If you got into an accident and you would get a certain amount of money, is it possible after attorney’s fees to end up with more than half? 16 Answers as of January 13, 2013

At the end, you receive $3,000 when the lawyer agrees that he was only taking 20%.

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Law Offices of Mark West
Law Offices of Mark West | Mark West
It all depends. How much was the settlement for? Did you have medical bills which needed to be paid out of the settlement (i.e. on a lien) or were paid by insurance which needed to be paid back. It is very possible depending on the size of the claim and the settlement made. This should have all been spelled out for the settlement and also in an accounting by the attorney to you of how the settlement was allocated.
Answer Applies to: California
Replied: 1/13/2013
Paul Whitfield and Associates P.A.
Paul Whitfield and Associates P.A. | Paul L. Whitfield
Sure. The atty fees will be paid. Any unpaid medicals will be paid. You will get net.
Answer Applies to: North Carolina
Replied: 1/9/2013
Victor Varga | Victor Varga
There has to be a fee agreement which states how much the lawyer is entitled to.
Answer Applies to: Maryland
Replied: 1/9/2013
Law Offices of Ronald A. Steinberg & Associates | Ronald A. Steinberg, BA, MA, JD
It depends on the costs he incurred.
Answer Applies to: Michigan
Replied: 1/5/2013
Law Offices of Sandeep G. Agarwal
Law Offices of Sandeep G. Agarwal | Sandeep G. Agarwal
Depends on what the retainer says in terms of who is responsible for costs incurred. Ask the lawyer for a break down of the settlement and where all of the settlement proceeds went. If he refuses, contact your State Bar Association.
Answer Applies to: California
Replied: 1/5/2013
    David F. Stoddard
    David F. Stoddard | David F. Stoddard
    Yes, it is possible to end up with more than half or less than half depending on whether medical, Medicaid, or health insurance liens must be paid out of the settlement.
    Answer Applies to: South Carolina
    Replied: 1/5/2013
    Gates' Law, PLLC | Thomas E. Gates
    Depends on medical expenses.
    Answer Applies to: Washington
    Replied: 1/5/2013
    Richard B. Jacobson & Associates, LLC | Richard B. Jacobson
    Most lawyers charge a contingency fee of one-third, but given freedom of contract, the lawyer and client can contract for any reasonable amount. The answer depends on the costs which must be paid, such as deposition charges, expert witnesses, travel, etc. You might want to demand a detailed accounting from the lawyer, to which you have a statutory right.
    Answer Applies to: Wisconsin
    Replied: 1/5/2013
    John Russo | John Russo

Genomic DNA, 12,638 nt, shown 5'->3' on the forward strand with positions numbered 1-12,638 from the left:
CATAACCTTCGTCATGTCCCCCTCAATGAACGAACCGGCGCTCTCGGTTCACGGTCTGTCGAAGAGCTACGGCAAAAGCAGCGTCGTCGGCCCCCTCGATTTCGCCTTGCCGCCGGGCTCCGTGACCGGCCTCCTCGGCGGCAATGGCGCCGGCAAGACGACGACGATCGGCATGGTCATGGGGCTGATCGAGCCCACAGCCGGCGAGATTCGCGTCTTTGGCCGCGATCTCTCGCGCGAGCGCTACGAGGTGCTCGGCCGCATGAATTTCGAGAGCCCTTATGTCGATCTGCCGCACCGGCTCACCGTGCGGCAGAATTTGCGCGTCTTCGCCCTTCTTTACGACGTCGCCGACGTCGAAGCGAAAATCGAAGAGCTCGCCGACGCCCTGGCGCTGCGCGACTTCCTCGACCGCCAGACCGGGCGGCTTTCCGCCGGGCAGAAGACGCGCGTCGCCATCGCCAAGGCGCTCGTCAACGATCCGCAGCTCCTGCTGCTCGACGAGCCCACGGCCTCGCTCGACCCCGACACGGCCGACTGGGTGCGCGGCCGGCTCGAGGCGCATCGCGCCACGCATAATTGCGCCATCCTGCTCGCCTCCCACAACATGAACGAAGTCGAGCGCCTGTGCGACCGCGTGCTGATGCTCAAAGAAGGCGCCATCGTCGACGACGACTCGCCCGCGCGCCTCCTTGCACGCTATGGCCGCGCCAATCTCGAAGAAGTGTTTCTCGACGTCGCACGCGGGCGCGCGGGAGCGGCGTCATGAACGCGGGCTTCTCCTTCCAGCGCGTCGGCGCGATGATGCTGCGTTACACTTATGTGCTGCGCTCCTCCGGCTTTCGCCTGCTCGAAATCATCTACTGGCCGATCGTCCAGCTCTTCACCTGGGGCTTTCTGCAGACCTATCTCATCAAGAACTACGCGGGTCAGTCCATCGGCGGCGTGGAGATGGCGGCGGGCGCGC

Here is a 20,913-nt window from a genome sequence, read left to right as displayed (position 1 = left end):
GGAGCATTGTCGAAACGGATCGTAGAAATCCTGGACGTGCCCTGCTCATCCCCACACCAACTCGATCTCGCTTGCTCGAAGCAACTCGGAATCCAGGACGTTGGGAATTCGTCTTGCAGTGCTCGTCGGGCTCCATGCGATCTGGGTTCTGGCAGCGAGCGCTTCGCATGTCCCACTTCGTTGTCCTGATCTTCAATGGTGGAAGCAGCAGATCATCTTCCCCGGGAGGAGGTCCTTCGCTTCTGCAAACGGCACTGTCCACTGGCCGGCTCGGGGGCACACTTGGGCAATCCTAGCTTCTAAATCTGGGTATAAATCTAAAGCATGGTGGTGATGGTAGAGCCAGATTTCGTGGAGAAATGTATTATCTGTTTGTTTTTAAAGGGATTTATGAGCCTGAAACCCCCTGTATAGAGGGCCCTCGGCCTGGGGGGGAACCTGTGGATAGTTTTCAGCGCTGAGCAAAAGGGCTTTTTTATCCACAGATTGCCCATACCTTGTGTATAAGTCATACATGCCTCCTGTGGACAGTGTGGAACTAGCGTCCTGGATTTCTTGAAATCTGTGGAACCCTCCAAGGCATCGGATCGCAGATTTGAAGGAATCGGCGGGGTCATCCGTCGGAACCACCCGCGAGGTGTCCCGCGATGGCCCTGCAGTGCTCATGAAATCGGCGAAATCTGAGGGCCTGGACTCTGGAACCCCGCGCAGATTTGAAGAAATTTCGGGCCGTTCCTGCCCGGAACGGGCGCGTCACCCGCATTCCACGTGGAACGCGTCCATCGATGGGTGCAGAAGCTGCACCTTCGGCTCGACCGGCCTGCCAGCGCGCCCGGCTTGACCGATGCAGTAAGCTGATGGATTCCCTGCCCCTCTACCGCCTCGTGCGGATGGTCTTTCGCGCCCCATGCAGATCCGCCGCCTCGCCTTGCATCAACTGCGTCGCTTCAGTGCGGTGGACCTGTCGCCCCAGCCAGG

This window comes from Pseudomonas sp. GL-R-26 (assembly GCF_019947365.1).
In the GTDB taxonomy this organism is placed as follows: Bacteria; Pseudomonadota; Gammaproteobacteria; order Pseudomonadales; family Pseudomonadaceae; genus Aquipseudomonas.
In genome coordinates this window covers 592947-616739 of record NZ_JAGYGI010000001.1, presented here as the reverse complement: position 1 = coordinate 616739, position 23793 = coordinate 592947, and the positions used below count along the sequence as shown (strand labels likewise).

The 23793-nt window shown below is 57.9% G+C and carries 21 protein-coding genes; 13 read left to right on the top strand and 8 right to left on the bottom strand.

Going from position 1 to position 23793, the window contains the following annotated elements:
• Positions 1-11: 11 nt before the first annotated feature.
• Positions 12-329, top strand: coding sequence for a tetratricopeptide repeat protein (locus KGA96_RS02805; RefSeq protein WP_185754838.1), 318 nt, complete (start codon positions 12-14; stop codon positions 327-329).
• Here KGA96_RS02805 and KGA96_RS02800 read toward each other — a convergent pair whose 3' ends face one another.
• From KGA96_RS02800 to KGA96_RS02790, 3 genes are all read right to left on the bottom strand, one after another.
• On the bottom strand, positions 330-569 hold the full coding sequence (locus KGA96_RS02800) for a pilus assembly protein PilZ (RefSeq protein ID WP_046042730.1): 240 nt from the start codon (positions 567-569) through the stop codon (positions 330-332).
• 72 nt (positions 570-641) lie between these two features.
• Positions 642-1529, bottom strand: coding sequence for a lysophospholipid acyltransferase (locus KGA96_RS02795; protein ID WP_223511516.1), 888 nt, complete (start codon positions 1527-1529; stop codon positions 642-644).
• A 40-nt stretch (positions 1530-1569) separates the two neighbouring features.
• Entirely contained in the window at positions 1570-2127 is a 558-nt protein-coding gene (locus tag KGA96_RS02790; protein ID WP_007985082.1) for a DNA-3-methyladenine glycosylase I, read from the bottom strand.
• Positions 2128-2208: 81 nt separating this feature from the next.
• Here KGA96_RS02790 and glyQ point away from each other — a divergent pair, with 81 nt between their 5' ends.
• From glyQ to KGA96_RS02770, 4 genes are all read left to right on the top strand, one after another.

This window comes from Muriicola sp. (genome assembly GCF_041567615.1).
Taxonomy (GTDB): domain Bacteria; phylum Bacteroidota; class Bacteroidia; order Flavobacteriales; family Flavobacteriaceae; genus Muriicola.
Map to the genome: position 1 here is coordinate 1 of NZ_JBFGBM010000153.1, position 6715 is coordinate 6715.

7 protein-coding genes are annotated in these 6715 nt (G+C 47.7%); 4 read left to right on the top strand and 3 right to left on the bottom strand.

Yes
    Answer Applies to: Rhode Island
    Replied: 1/5/2013
    Blaske & Blaske, P.L.C.
    Blaske & Blaske, P.L.C. | John F. Turck IV
    Yes, but it depends on, among other things, the gross recovery, the costs and expenses incurred by the attorney, the attorney's fee percentage (you say 20% here, which must be of the net recovery, after costs and expenses are deducted from the gross recovery), and whether any of your net recovery must be paid to third parties, i.e. to medical bill lien holders.
    Answer Applies to: Michigan
    Replied: 1/5/2013
    Adler Law Group, LLC
    Adler Law Group, LLC | Lawrence Adler
    Yes unless their are liens to pay or medical bills.
    Answer Applies to: Connecticut
    Replied: 1/5/2013
    Steven Kalishman, P.A.
    Steven Kalishman, P.A. | Steven J Kalishman
    You are required to sign a final accounting showing all the financial details of the settlement, and you can get a copy.
    Answer Applies to: Florida
    Replied: 1/5/2013
    Meyer & Kiss, LLC
    Meyer & Kiss, LLC | Louis J. Meyer
    If there are medical liens and lots of costs, it is possible.
    Answer Applies to: Illinois
    Replied: 1/5/2013
    Frank Law Group, P.C.
    Frank Law Group, P.C. | Brett E. Rosenthal
    Typically the attorney recovers his attorney's fees off the gross settlement number and also recovers his costs, however, it is dependent on how the fee agreement is worded.
    Answer Applies to: California
    Replied: 1/5/2013
    Law Office of Malosack Berjis
    Law Office of Malosack Berjis | Malosack Berjis
    I am not sure if I understand your question correctly. But, if the attorney agreed to take only 20%, then that means you get 80%, which is more than half.
    Answer Applies to: California
    Replied: 1/5/2013
    Kram & Wooster, P.S. | Richard H. Wooster
    It depends on your agreement which has to be in writing in Washington if it is a contingent fee case. Other factors are costs of the case that are paid out of the award, such as getting copies of records, depositions etc. Read your fee agreement, talk to your lawyer. The court has authority to evaluate the reasonableness of the fee.
    Answer Applies to: Washington
    Replied: 1/5/2013
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